San Marcos Mercury | Local News from San Marcos and Hays County, Texas



The Hays County Historical Commission will screen its documentary on the life and work of Wimberley artist Buck Winn at 7 p.m. Jan. 23 at the San Marcos Public Library.

This presentation of Larger than Life: the Story of Buck Winn is free and open to the public.

James Buchanan “Buck” Winn, Jr. (1905-1979) was an internationally-recognized painter, sculptor, inventor, muralist, and architectural artist. His extant work in Hays County includes the carved ceramic-and-glass bas-relief on the side of Flowers Hall at Texas State University and some restored panels from a mural on the history of cattle ranching now on display at the Wimberley Community Center.

Buck Winn’s Morning Glory sculptures being airlifted from Aquarena Springs in August 2011. FILE PHOTO

Winn’s architectural Morning Glory sculptures, originally installed in 1963 at Aquarena Springs in San Marcos, were moved from that site in August 2011 to the Winn family ranch in Wimberley.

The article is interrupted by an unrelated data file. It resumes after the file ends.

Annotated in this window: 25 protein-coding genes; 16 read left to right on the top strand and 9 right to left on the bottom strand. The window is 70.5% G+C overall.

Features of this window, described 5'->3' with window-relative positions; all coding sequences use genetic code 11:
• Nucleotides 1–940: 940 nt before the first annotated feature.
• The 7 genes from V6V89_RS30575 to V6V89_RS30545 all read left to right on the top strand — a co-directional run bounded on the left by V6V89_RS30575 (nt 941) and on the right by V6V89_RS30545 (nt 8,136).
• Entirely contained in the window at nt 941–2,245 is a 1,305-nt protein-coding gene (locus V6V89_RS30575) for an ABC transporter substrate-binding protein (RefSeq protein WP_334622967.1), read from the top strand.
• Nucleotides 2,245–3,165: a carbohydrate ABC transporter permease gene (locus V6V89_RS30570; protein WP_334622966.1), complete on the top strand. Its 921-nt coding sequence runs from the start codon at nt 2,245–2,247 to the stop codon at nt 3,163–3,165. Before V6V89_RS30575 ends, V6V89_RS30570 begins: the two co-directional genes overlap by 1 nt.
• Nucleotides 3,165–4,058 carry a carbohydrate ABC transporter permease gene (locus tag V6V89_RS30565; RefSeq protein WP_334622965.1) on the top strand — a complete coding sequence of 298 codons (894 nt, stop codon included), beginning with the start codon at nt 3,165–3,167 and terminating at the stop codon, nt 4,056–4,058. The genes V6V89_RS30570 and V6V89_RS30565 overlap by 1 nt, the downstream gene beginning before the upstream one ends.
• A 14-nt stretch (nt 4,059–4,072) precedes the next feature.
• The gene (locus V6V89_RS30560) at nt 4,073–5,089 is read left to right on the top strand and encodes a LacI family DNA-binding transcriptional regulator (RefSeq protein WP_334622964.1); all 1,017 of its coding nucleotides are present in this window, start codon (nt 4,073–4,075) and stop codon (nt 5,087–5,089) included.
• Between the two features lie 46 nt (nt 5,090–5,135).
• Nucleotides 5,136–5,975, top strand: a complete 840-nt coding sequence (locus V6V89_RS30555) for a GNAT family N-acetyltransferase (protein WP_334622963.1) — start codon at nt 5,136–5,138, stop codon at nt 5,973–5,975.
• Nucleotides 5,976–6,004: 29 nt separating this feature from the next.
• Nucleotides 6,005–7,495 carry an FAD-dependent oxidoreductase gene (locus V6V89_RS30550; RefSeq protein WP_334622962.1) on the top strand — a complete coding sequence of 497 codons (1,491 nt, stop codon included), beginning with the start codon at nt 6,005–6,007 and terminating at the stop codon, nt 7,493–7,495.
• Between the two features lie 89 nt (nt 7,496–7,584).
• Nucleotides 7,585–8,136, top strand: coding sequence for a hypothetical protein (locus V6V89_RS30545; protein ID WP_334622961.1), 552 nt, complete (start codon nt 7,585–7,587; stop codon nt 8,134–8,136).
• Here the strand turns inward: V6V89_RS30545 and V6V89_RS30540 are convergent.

From the 1930’s to the 1970’s, Winn was among the most highly-recognized artists of the Southwest, with such large-scale contributions as frieze work at the Texas Centennial Grounds in Dallas and a 280-foot canvas mural on the history of cattle ranching—at one time the largest in the world—painted for the Pearl Brewery in San Antonio in 1950.

In all, Winn completed more than 50 projects, many of which were the first of their kind in material usage and in scale. Winn’s works can still be found in bank buildings, libraries, theaters, and on university campuses throughout the region, although a number of his large public works have been lost as buildings were demolished to make way for new development.

The Larger Than Life documentary was directed by Historical Commission member Richard Kidd and produced by Kate Johnson, chair of the Commission. During production, Kidd visited 18 locations and interviewed eight individuals who had known and worked with Winn. Music was provided by James Dick, Eugene Rowley and The Miro Quartet. The documentary is the first complete coverage of Winn’s major work.

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